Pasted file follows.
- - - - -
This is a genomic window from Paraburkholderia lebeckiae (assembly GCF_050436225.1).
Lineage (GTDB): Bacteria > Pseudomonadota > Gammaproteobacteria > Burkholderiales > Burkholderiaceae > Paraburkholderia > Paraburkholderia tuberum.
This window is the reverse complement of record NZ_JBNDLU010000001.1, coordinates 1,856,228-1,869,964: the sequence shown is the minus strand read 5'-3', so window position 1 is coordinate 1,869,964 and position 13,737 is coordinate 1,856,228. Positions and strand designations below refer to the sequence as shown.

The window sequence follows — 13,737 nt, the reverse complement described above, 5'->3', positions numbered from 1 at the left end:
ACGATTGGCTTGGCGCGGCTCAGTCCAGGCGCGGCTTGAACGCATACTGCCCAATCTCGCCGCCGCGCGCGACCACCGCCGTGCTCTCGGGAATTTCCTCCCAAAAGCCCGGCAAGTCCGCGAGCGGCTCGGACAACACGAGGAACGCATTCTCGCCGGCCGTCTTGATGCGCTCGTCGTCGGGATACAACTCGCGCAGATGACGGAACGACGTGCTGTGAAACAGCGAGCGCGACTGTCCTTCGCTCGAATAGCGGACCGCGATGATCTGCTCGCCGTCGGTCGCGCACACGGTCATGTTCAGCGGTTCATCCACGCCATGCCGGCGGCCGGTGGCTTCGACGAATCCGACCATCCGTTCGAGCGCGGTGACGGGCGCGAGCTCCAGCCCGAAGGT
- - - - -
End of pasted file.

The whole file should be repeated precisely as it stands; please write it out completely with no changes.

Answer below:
This is a genomic window from Paraburkholderia lebeckiae (assembly GCF_050436225.1).
Lineage (GTDB): Bacteria > Pseudomonadota > Gammaproteobacteria > Burkholderiales > Burkholderiaceae > Paraburkholderia > Paraburkholderia tuberum.
This window is the reverse complement of record NZ_JBNDLU010000001.1, coordinates 1,856,228-1,869,964: the sequence shown is the minus strand read 5'-3', so window position 1 is coordinate 1,869,964 and position 13,737 is coordinate 1,856,228. Positions and strand designations below refer to the sequence as shown.

The window sequence follows — 13,737 nt, the reverse complement described above, 5'->3', positions numbered from 1 at the left end:
ACGATTGGCTTGGCGCGGCTCAGTCCAGGCGCGGCTTGAACGCATACTGCCCAATCTCGCCGCCGCGCGCGACCACCGCCGTGCTCTCGGGAATTTCCTCCCAAAAGCCCGGCAAGTCCGCGAGCGGCTCGGACAACACGAGGAACGCATTCTCGCCGGCCGTCTTGATGCGCTCGTCGTCGGGATACAACTCGCGCAGATGACGGAACGACGTGCTGTGAAACAGCGAGCGCGACTGTCCTTCGCTCGAATAGCGGACCGCGATGATCTGCTCGCCGTCGGTCGCGCACACGGTCATGTTCAGCGGTTCATCCACGCCATGCCGGCGGCCGGTGGCTTCGACGAATCCGACCATCCGTTCGAGCGCGGTGACGGGCGCGAGCTCCAGCCCGAAGGT